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Police win trust and confidence award

Police win trust and confidence award

New Zealand Police is delighted to be named as the winner of the Building Trust and Confidence in Government category at the Deloitte Institute of Public Administration NZ Public Sector Excellence Awards 2017.

Police was recognised for its Community Safety Patrols, which have helped build the trust and confidence of ethnic communities.

Auckland patrols have added an extra 500 hours of crime prevention patrols each month alongside Police.

The Award judges said of this project: “The innovative approach of utilising ethnic community patrols builds up trust where it is needed.

It’s a transformation in Police and its relations with difficult to influence communities.”

Community Safety Patrols, made up of volunteer recent migrants, help communities feel safer, increase their confidence in reporting crime and their trust in Police.

The Auckland patrol has 210 volunteers from 43 ethnicities, speaking 56 different languages, and the patrol programme has expanded to Wellington and Canterbury.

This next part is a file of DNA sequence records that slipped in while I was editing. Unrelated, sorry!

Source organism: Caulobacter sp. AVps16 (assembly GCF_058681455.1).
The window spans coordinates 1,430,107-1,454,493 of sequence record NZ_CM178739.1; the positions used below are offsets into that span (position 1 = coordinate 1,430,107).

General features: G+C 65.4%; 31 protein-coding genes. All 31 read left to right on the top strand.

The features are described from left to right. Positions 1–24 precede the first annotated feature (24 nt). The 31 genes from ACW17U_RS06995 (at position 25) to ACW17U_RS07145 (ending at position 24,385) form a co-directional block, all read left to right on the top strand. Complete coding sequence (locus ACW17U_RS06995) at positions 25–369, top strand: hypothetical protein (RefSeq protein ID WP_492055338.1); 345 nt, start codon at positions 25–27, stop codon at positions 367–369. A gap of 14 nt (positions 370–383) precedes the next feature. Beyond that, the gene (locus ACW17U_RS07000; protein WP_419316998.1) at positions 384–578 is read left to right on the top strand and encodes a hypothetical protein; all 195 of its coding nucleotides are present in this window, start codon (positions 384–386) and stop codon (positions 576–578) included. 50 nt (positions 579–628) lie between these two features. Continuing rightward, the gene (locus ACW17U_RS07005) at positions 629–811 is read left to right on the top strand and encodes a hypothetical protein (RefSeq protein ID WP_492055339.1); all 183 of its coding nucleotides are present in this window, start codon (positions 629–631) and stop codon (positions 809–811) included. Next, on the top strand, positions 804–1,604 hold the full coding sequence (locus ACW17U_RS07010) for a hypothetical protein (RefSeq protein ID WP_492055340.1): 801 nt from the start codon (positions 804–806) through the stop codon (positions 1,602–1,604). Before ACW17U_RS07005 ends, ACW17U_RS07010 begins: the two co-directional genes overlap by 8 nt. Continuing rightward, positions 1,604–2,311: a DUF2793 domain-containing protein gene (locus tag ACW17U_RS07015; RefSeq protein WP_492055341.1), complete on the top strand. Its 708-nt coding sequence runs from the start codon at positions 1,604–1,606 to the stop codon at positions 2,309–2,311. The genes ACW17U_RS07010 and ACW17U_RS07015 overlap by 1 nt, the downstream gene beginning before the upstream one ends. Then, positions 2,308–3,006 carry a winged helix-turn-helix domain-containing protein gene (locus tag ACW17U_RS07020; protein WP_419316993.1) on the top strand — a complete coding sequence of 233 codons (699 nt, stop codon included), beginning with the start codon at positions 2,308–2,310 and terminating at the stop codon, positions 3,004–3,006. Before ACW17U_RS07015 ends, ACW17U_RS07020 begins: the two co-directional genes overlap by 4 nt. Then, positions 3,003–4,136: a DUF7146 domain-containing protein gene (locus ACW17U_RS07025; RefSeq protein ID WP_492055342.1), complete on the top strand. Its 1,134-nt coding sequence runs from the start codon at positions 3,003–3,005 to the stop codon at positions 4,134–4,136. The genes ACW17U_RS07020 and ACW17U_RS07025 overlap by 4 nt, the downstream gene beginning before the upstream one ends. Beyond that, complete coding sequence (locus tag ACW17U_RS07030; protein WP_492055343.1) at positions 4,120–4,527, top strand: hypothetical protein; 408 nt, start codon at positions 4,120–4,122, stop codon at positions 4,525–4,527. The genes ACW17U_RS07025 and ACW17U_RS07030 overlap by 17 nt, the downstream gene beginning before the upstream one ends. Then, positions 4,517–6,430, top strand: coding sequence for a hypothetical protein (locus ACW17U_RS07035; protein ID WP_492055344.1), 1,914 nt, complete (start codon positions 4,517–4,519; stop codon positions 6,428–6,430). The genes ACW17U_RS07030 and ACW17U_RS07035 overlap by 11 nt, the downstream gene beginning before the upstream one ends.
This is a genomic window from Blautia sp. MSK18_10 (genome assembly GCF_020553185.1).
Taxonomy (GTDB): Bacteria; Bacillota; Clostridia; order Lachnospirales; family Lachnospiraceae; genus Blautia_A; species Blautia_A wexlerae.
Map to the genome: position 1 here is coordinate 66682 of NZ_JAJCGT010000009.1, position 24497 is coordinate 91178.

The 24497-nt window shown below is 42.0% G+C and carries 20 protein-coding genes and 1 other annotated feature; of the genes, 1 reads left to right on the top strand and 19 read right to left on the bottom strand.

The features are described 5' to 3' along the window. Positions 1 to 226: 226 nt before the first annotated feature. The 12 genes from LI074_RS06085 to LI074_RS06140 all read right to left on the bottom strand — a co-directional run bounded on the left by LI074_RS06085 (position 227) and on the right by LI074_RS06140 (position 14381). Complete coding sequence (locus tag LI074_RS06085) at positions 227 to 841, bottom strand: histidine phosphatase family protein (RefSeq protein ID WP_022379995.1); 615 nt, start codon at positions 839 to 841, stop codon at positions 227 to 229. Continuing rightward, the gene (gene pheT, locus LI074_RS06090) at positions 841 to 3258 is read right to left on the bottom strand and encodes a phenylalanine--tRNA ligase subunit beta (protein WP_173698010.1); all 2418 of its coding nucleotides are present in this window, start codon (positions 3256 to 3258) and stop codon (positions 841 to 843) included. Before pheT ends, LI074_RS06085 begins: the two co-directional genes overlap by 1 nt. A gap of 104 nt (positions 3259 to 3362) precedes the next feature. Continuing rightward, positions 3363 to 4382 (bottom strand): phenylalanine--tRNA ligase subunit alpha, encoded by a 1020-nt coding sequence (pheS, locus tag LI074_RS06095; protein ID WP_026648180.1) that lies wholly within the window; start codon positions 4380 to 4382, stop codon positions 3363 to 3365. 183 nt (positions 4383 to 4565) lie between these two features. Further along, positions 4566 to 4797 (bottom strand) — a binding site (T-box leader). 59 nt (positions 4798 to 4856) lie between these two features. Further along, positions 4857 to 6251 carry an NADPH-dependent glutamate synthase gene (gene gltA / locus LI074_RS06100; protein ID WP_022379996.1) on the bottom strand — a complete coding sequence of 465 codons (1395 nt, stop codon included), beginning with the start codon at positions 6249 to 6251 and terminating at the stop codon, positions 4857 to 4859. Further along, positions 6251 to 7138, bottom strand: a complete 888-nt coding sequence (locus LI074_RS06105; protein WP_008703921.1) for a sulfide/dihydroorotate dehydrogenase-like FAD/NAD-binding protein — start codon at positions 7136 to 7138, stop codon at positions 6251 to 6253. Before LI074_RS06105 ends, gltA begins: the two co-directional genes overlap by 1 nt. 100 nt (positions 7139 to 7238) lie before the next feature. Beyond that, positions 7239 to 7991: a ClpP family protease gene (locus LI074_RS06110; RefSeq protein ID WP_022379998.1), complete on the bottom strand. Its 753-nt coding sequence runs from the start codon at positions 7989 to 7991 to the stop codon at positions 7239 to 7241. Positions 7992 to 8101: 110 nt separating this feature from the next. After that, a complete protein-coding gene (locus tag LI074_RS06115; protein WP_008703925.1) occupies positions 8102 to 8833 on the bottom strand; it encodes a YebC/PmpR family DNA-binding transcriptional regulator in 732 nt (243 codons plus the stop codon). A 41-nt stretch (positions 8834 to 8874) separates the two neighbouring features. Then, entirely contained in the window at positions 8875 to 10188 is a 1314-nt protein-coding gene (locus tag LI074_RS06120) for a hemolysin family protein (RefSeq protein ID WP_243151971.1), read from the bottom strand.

It has also contributed to greater ethnic diversity in Police.

More than 85 former patrollers are now Police officers, increasing Police’s ability to assist and build trust with ethnic communities.

Assistant Commissioner Wally Haumaha, Deputy Chief Executive Māori, Pacific and Ethnic Services, was elated that Police’s work was recognised across the public sector. “The contribution of each and every community safety patroller helps us achieve our mission of being the safest country. We’re also very proud to see so many patrollers join the Police as sworn officers. The contribution of each and every person involved in the initiative is greatly appreciated.”

The annual Deloitte IPANZ Public Sector Excellence Awards recognise and reward outstanding performances and achievements in the public sector.

This year’s awards attracted 70 entries from a range of organisations across New Zealand.

This is the second year in a row that Police has won the Building Trust and Confidence in Government category.

ENDS

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